Love preoccupies nearly all of the characters in Wuthering Heights. The quest for it motivates their actions and controls the development of the plot. Heathcliff, the character at the heart of the novel, is the most impassioned lover. But if love drives him, the desire for revenge drives him equally. Almost from the start, outrage at his mistreatment at Catherine’s hands inflames him, and after her marriage and eventual death, fury at being denied the chance to marry her spurs him to take drastic, sometimes monstrous action. While Heathcliff is perhaps best known for his love for Catherine, it is his vengefulness that truly makes him memorable, in part because that vengefulness produces such intense and mixed responses in us. Paradoxically, Heathcliff’s thirst for revenge makes us simultaneously loathe and admire him.

When Heathcliff comes home determined to seek revenge for Catherine’s betrayal, his behavior can be interpreted as at best childish, and at worst cruel. Hindley may be half the man Heathcliff is, but nevertheless, the two were raised as brothers. Moreover, whatever Hindley’s childhood sins, he is now a broken man, a drunk and a gambler. In light of these facts, we cannot help but look askance on Heathcliff’s willingness to coldly and methodically wrest Wuthering Heights from him and to turn Hindley’s own son, Hareton, against him. Heathcliff treats Isabella equally unmercifully. She is a silly woman, but an innocent one. Heathcliff, who thinks of her as nothing more than a pawn in his revenge game, treats her unfairly. And his professed willingness to punish her for her brother’s crimes may strike us as slightly unhinged.

Heathcliff’s quest for revenge is never seemly, but it becomes downright grotesque as the years pass. After Catherine’s death, Heathcliff’s vengefulness is less easy to understand: After all, the woman he loves, the woman he wants to punish and impress, is no longer around (at least in bodily form). As Heathcliff’s motivations turn sour and confusing, his actions spiral downward, too. In an attempt to get Edgar’s estate, Heathcliff manipulates Cathy and his own son, Linton, into an ill-advised romance and then forces the two to wed after kidnapping Cathy and holding her prisoner. Out of general ill will and a specific desire to punish Catherine’s relatives, he abuses Hareton, the character who most closely resembles him. By denying the intelligent boy an education and keeping him in a state of servitude, Heathcliff re-creates the very ill treatment that was visited on him when he was young. It is a crime just as morally repugnant as is his manipulation of his own son.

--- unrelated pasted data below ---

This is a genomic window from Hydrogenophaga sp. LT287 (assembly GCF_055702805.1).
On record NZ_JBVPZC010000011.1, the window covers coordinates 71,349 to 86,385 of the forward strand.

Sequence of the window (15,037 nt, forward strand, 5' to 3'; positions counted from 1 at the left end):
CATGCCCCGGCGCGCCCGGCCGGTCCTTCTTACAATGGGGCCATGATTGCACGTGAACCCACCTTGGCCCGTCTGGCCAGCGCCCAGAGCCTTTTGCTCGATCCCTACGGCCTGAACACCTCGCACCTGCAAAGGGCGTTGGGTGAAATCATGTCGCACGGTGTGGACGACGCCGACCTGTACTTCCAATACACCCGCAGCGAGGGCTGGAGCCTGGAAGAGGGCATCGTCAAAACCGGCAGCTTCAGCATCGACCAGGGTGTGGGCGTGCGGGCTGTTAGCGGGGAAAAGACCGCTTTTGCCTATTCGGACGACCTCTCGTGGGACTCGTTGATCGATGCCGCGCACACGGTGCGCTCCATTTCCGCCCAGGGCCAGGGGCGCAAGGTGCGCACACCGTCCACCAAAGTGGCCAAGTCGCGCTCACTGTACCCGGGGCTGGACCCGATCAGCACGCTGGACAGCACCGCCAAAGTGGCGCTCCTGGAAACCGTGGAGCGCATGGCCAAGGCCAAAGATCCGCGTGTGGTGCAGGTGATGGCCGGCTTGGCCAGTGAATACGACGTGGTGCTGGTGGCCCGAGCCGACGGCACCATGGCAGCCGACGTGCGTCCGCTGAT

Yet however bad Heathcliff’s behavior, his desire for revenge makes him just as endearing as it does objectionable. First, while Heathcliff is a brute, he is an intelligent, capable brute. Those he controls are frailer and stupider than he, and part of us understands his desire to manipulate them as the natural dominance the strong feel over the weak. Second, his vengefulness arises from his deep love for Catherine. He is cruel not for cruelty’s sake, but because the woman he loves has broken his heart. This is a familiar motivation in literature, and a difficult one to dismiss or condemn.

After Catherine’s death, even the shocking manifestations of Heathcliff’s vengefulness can be interpreted as touching. Were his need for revenge to die with Catherine, it would suggest that his love for her was a temporary passion. Because his need for revenge only increases after her death, we are likely to conclude that his love for her is timeless, undying, and classically romantic. In one interpretation, the more outrageous and monstrous his actions are, the more clear, concrete, and passionate his love seems.

By the time Heathcliff dies, his hunger for revenge has also passed away. But that vengefulness is what keeps him alive in our minds, and makes him the most vivid of Brontë’s fictional creations.